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    Well, it could not be a discussion about plasma vs crt but since there are a few crt (some widescreen) that can take HDMI, they are not that rare as I thought.

    My crt can't take component, it's a very good toshiba monitor 37" (huge) but unfortunately it only can take s-video max.
     
  9. Bad_Ad84

    Bad_Ad84 Keyboard Error: Press F1 to Continue

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    A Plasma via anything isnt going to be the same as a CRT. Your input doesnt matter when the screens are COMPLETELY DIFFERENT. Its never going to look the same, no matter how you connect the console to the tv.

    That is why I said its a plasma vs crt discussion.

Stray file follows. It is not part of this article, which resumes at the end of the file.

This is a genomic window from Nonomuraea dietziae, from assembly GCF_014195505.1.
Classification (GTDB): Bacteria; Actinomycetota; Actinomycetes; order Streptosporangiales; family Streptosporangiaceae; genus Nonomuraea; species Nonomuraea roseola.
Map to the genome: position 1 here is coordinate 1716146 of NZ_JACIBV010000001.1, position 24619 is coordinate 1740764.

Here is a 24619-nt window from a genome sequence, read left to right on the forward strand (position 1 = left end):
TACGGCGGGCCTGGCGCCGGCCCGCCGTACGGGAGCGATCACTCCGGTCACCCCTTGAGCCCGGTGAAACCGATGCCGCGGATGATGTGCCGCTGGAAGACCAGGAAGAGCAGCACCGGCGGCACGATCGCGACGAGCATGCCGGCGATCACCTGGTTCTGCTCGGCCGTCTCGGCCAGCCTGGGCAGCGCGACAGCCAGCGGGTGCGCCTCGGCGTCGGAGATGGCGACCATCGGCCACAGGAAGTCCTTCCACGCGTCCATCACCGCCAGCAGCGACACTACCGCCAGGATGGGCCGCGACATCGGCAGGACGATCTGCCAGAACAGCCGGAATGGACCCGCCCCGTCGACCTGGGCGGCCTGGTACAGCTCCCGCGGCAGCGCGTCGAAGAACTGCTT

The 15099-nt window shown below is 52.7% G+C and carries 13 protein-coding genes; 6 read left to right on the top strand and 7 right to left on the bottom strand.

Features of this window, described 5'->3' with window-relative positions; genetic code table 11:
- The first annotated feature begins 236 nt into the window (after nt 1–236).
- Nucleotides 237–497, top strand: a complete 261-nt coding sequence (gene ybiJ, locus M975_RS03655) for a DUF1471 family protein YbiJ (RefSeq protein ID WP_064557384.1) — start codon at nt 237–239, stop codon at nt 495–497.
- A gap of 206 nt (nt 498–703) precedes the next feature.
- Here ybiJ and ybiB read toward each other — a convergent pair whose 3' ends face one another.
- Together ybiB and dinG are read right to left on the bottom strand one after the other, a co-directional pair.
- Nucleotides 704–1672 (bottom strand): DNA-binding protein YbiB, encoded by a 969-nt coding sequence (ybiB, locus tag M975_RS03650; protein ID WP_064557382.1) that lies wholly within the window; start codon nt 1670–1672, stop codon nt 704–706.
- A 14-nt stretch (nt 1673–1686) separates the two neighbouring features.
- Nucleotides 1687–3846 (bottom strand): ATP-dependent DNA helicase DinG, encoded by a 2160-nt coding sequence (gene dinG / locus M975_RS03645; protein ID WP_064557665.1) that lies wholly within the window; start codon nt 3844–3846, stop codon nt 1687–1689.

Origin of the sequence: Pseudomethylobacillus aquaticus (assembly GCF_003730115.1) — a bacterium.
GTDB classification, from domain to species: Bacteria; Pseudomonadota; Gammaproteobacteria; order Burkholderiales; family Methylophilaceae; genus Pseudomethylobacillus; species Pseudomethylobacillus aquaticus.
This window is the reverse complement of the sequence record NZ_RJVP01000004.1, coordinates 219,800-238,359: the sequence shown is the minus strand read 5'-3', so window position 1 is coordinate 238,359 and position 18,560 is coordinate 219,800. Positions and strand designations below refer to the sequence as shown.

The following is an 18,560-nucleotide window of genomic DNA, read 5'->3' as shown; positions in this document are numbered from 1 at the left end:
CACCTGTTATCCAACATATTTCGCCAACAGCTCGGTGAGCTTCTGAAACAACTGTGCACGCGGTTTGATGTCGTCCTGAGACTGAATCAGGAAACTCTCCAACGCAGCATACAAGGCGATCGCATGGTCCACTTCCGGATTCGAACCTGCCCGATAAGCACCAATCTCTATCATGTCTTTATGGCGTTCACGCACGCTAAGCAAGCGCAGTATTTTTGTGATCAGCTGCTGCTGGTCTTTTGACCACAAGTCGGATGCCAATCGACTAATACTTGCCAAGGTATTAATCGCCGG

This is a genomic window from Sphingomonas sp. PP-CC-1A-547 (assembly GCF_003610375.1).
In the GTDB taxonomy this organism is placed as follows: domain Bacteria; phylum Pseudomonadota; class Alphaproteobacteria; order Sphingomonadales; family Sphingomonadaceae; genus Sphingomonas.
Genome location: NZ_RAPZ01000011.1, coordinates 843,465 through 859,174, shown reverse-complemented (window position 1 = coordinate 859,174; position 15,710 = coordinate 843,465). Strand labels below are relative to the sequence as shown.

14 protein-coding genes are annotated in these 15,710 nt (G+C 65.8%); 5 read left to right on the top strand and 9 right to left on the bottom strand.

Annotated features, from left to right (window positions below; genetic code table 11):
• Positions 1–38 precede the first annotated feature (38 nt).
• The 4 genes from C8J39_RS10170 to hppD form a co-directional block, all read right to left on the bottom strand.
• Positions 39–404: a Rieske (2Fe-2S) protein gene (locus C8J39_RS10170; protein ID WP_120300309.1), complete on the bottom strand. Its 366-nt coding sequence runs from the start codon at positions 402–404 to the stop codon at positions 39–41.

10. veganx

    veganx Dauntless Member

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    And that's why I replied that there are CRT that can take HDMI.
    Let's skip the plasma part, since I never saw, and probably never will see a RGB TV, I would like to know if someone ever experienced a CRT via HDMI vs CRT via RGB
     
  11. la-li-lu-le-lo

    la-li-lu-le-lo ラリルレロ

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    Yeah, that's why playing NTSC consoles over RGB is the ideal way to play older games. It's certainly not what the manufacturers or the developers intended, in fact I doubt they even considered that people might do it, but I would argue that it's better than what they intended. It's true that developers would have been using RGB (or VGA) connections to create their games, but they would have known full well that most gamers would be using composite, and they probably tested it with composite. As has been mentioned before, some Genesis/Megadrive games actually made use of composite color bleeding to create fake transparency effects.